Kava Conversations: An Introduction to Kratom

August 27, 2019

Kava Conversations: An Introduction to Kratom

As kava use becomes increasingly widespread, so has another herbal product known as kratom. Kava and kratom both have long histories going back centuries, can be consumed as teas, and are psychoactive. However, their similarities stop there. Even though kratom may be sold alongside kava, they are completely different in their histories as well as their chemical compositions and pharmacological effects—to state the somewhat obvious, they are absolutely NOT the same nor are they interchangeable. This begs the question, what exactly is kratom? And how does it differ from kava?

What is Kratom?

“Kratom” refers to a group of tree-like plants from the Mitragyna genus of the Rubiaceae family. For hundreds of years in Southeast Asia, kratom leaves have been brewed as a tea (or chewed raw) for their opioid-like pharmacological effects in order to help workers stave off fatigue. Moderate to high doses (5-15 grams) have been used for the management of pain, diarrhea, and opioid withdrawal symptoms while very high doses (over 15 grams) can be quite sedating and induce stupor. Outside of the Southeast Asia, kratom has been increasingly used for its pharmacological effects including by individuals for the self-management of opioid withdrawal and pain.

Kratom growing countries

Figure 1: Map of Southeast Asia

Pharmacology of kratom

Kratom has at least 20 different active compounds most of which have major pharmacological effects that can be opioid-like and/or stimulant-like. Compounds in kratom leaves can “interact with opioid receptors in the brain, producing sedation, pleasure, and decreased pain.” Users have also reported “increased energy, sociability, and alertness instead of sedation.”

The presence of pharmacologically active compounds undoubtedly has potential toxicities and thus kratom can also reportedly cause uncomfortable and sometimes dangerous side effects depending on who is consuming it, how it is consumed, how much is consumed, and with what other substances it is consumed with.    

Is kratom safe?

Kratom has recently and increasingly gained prominence outside of Southeast Asia and is readily available from Internet-based suppliers as well as “kratom bars” and, even more commonly, supposed “kava bars.”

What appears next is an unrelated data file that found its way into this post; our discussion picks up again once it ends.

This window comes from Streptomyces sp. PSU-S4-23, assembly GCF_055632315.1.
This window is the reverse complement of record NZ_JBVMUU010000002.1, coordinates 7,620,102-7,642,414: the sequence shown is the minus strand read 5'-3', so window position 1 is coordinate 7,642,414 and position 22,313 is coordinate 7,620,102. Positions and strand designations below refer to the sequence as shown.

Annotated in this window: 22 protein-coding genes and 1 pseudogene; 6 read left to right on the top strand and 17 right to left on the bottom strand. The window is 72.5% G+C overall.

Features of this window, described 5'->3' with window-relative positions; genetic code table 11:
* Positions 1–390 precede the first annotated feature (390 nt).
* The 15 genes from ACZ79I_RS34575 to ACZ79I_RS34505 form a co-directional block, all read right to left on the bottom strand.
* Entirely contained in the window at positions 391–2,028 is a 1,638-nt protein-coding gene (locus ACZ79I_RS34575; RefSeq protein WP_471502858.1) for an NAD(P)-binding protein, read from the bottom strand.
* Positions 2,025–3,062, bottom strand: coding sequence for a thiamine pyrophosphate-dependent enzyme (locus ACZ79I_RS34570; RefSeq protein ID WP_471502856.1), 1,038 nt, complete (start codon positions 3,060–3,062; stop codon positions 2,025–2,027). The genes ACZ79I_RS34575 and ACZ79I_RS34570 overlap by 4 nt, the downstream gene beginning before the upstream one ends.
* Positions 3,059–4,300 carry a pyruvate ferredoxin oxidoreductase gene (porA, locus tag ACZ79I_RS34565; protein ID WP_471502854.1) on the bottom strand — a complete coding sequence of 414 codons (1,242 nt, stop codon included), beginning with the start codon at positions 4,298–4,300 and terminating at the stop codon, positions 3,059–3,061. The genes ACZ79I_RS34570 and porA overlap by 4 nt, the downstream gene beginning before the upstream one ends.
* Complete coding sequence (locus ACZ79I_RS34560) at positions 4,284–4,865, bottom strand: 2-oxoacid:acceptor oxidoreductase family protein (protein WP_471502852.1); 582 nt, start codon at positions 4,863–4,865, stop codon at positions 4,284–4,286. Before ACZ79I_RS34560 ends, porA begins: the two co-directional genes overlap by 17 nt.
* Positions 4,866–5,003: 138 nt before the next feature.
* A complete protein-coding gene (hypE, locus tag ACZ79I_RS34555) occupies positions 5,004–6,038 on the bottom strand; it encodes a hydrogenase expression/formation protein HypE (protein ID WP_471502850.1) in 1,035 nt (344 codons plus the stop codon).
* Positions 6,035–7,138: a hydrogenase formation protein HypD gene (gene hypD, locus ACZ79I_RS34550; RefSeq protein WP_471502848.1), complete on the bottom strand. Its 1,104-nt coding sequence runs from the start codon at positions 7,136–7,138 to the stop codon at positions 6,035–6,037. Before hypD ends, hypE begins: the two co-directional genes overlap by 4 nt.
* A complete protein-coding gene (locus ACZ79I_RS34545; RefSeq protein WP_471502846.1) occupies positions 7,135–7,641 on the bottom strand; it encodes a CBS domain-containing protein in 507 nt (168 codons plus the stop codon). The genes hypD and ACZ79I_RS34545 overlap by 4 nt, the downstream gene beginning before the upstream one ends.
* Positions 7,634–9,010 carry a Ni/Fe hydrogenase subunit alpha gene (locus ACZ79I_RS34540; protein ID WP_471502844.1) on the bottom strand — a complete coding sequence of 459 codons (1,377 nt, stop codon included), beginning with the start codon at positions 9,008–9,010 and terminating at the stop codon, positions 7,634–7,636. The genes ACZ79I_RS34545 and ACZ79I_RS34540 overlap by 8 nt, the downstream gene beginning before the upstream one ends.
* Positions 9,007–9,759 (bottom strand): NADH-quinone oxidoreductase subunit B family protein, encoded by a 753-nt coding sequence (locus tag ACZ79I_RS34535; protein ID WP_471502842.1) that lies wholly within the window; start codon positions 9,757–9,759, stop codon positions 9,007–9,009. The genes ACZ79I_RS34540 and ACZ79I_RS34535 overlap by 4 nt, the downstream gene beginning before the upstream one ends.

via GIPHY

In the U.S., the DEA classifies and regulates kratom as an “herbal product” and is not prohibited or banned. However, kratom is on the DEA’s Drugs and Chemicals of Concern watch list—it is worth highlighting and further distinguishing kava from kratom by pointing out that kava is not on this DEA list. The DEA’s official position on kratom goes on to state that “there is no legitimate medical use for kratom in the U.S.” and thus “it cannot legally be advertised as a remedy for any medical condition.” Another example of institutional resistance to kratom can be reflected in the Mayo Clinic’s official page on it which is titled, “Kratom: Unsafe and ineffective.”

A review of kratom by the Journal of the American Osteopathic Association concluded that although, “in pure herbal form, when taken at moderate doses of less than 10 to 15 g, pure leaf kratom appears to be relatively benign in the vast majority of users”, it would not be appropriate for physicians to recommend kratom for their patients without reported evidence from well-controlled clinical trials. The author did, however, point out the complex questions that arise from that knowledge gap such as “Who would fund this type of study? Given that kratom is a tree, would pharmaceutical companies support such work? Would institutional review boards be reluctant to approve trials for a schedule 1 substance?”

What does kratom mean for kava?

Kava is native to the pacific islands, non-narcotic, holds ritualistic/ceremonial importance, and is traditionally consumed as a social beverage. On the other hand, kratom is native to Southeast Asia, narcotic, and traditionally used for medicinal purposes.

There is much left to be said about kratom as well as much left uncertain. However, one thing for certain is that kratom is NOT kava and is very distinct from kava in a number of critical ways. Although this is the case, kava and kratom are often associated with each other and sold alongside each other in many supposed “kava bars.”

The relationship between kava and kratom in the market warrants consumers to be continuously informed about whatever they choose to consume. The relationship between kava and kratom in the market is also one that needs to be further understood and warrants a deeper investigation.

References
  1. https://jaoa.org/article.aspx?articleid=2094342
  2. https://jaoa.org/article.aspx?articleid=2588524
  3. https://www.dea.gov/sites/default/files/2018-06/drug_of_abuse.pdf
  4. https://www.mayoclinic.org/healthy-lifestyle/consumer-health/in-depth/kratom/art-20402171
  5. https://www.drugabuse.gov/publications/drugfacts/kratom




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